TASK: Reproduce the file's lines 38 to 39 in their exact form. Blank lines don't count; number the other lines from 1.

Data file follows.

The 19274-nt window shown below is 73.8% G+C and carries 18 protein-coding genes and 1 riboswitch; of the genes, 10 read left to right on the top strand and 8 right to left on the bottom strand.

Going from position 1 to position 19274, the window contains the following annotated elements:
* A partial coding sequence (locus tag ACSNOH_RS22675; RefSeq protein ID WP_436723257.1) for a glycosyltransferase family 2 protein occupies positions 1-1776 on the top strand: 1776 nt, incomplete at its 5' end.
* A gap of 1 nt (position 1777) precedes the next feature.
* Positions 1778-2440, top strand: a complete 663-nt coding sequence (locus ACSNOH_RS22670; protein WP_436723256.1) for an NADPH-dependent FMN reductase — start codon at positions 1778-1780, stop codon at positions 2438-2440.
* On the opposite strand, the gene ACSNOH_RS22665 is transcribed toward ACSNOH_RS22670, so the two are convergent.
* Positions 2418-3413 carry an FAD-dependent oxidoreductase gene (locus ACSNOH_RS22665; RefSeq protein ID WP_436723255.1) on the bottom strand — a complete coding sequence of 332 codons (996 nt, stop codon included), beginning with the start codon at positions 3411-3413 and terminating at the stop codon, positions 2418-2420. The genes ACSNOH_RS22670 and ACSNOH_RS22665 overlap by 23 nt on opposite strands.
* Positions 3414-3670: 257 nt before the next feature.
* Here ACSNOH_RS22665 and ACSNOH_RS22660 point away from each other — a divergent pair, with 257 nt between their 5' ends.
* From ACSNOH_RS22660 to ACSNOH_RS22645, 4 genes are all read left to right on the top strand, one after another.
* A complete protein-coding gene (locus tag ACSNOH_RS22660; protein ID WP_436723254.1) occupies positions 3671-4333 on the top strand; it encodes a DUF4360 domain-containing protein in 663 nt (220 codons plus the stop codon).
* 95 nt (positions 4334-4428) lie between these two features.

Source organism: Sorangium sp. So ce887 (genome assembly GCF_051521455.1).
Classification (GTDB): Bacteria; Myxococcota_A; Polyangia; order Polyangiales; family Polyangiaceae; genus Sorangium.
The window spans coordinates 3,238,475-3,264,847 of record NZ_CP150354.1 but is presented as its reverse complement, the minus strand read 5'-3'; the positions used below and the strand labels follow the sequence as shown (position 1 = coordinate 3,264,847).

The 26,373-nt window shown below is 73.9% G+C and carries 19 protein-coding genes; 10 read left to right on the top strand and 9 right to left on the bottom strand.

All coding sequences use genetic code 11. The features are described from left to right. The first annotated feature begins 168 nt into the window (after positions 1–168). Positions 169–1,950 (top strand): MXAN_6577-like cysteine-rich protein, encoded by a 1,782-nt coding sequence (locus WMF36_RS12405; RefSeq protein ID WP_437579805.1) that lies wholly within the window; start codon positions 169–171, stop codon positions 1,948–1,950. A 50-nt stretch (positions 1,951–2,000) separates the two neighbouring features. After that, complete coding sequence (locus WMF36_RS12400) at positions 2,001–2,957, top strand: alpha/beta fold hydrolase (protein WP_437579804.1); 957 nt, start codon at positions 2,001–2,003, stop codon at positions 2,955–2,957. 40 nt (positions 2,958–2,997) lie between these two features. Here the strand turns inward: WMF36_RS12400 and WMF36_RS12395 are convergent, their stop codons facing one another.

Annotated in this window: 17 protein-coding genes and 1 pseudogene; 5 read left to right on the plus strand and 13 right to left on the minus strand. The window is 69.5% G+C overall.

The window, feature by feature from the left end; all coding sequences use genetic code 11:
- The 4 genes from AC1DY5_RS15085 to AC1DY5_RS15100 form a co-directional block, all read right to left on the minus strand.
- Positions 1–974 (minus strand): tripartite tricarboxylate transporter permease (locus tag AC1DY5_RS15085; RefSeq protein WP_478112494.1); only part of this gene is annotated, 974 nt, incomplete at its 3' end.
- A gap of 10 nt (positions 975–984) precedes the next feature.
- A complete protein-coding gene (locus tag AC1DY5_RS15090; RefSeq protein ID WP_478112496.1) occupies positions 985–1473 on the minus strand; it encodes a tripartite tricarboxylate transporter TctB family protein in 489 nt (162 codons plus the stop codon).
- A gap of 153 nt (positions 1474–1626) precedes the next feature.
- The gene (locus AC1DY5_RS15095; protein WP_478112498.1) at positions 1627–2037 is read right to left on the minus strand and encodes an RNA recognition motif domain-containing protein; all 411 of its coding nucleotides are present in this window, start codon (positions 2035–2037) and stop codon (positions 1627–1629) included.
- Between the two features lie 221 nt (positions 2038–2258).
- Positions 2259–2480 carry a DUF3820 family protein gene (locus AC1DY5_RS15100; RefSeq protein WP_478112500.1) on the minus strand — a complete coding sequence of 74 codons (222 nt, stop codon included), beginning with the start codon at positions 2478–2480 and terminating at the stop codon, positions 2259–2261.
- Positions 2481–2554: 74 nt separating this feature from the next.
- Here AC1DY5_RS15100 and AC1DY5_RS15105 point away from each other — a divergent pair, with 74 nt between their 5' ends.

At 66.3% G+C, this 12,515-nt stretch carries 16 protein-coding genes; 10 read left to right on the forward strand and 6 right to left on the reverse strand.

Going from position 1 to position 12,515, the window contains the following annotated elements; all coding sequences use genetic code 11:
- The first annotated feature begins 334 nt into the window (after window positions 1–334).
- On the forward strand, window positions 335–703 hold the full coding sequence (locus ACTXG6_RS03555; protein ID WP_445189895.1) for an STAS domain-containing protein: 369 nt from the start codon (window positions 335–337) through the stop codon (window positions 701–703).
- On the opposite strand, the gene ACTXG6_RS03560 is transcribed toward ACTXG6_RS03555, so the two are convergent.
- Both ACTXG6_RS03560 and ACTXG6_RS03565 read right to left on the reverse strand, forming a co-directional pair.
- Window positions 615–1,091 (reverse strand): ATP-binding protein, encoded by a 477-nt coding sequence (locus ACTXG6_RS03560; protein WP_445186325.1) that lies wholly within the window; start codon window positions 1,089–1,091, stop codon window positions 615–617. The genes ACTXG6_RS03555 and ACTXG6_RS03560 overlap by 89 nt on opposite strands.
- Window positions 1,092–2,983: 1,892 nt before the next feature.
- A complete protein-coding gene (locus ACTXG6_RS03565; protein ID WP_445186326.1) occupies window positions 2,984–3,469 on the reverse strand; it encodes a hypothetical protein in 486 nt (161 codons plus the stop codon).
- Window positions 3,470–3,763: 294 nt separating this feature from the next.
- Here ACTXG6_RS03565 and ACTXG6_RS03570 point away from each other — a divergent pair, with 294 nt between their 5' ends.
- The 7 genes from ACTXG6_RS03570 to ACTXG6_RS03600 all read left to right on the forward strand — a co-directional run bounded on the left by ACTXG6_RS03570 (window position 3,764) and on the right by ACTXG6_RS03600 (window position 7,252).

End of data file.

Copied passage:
- A complete protein-coding gene (locus ACTXG6_RS03565; protein ID WP_445186326.1) occupies window positions 2,984–3,469 on the reverse strand; it encodes a hypothetical protein in 486 nt (161 codons plus the stop codon).
- Window positions 3,470–3,763: 294 nt separating this feature from the next.